What are smart contracts?
Smart contracts are pre-programmed, automatic digital agreements. They are self-executing, unalterable, and incorruptible. They don't necessitate any acts or the presence of others.
Two worlds of smart contracts
We can break smart contracts and financial transactions down into two worlds:
In one world, you wish to communicate a sense of worth from one actor (or group of actors) to another (or a group of actors). There must be a representation of that value, as well as the rules and circumstances that govern it, as well as a trigger event. A financial contract is what we call it, and it's best done with a domain-specific language. This world has nothing to do with replacing a big company or this common notion that we might have with dapps.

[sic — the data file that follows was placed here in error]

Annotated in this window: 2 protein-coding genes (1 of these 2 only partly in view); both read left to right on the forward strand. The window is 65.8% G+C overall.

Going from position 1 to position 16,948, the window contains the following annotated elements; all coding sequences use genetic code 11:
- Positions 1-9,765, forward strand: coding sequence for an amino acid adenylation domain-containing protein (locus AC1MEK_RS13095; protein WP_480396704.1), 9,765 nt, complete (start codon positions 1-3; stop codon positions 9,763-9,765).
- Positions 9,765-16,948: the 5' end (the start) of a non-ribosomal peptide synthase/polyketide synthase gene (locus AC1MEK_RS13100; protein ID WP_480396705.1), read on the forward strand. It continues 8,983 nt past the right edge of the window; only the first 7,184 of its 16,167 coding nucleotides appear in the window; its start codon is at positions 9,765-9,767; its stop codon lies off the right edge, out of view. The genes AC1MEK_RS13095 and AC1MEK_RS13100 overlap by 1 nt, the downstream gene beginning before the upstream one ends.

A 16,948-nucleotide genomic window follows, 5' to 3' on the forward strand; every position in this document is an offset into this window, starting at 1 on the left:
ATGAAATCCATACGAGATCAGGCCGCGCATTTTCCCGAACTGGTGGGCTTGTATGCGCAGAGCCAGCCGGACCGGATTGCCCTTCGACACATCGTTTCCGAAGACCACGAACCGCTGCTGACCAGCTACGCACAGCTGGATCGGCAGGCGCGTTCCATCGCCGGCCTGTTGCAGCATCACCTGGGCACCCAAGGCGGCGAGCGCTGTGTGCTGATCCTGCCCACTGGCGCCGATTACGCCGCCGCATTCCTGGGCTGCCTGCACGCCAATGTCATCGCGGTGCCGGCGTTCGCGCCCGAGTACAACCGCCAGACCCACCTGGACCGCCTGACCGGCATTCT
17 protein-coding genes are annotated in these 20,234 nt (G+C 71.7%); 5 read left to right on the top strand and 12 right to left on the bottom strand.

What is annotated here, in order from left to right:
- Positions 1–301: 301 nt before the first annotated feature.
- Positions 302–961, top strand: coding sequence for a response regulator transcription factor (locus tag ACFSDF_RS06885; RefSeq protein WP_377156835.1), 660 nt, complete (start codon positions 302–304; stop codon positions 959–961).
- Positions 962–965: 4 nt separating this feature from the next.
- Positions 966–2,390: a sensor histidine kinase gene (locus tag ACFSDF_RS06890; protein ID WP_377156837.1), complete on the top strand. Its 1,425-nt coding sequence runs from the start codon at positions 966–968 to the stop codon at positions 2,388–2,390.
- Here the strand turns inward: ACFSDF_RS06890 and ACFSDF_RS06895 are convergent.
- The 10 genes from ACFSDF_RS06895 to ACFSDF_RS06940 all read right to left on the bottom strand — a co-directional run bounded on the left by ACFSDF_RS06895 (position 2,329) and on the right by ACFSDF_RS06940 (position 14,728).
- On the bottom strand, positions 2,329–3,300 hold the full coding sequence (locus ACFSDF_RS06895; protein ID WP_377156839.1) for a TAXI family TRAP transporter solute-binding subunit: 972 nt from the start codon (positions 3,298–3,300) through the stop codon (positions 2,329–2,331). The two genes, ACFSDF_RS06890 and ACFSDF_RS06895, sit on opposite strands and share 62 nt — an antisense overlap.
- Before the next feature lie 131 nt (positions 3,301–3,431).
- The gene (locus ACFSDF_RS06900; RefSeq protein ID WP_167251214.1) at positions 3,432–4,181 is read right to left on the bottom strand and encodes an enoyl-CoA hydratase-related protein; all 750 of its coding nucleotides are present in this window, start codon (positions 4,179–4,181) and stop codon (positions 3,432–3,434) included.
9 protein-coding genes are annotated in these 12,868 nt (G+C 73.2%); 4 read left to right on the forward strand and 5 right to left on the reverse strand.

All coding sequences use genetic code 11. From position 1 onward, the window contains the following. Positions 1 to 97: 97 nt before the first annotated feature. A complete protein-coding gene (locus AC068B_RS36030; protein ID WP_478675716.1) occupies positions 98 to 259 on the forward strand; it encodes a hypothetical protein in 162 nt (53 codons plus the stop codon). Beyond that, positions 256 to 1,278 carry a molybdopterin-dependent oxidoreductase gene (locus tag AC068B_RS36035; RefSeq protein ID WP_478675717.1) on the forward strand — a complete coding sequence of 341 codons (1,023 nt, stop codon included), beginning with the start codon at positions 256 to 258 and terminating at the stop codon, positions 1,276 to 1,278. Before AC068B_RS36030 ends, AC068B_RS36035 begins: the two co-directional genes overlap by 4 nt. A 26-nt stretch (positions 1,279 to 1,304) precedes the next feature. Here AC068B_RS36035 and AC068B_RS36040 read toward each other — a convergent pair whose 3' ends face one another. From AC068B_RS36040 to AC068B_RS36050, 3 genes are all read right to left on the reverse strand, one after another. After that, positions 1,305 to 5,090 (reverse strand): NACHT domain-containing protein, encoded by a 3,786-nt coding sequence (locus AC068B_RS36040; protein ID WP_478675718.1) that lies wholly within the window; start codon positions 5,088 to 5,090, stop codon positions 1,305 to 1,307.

In another world, you'd like to build programs, possibly even replace a major corporation, or address a smaller problem. A triangle is formed by these applications:
- The client is the portion of the program that runs on your computer.
- A server is a computer that operates on someone else's computer (or multiple servers).
- The smart contract is a piece of code that allows a decentralized system to operate.
- Aiken - for on-chain validator scripts only: a language & toolchain favouring developer experience.
- Marlowe - a domain-specific language, it covers the world of financial contracts.
- opshin - a programming language for generic Smart Contracts based on Python.
- Plutus - a platform to write full applications that interact with the Cardano blockchain.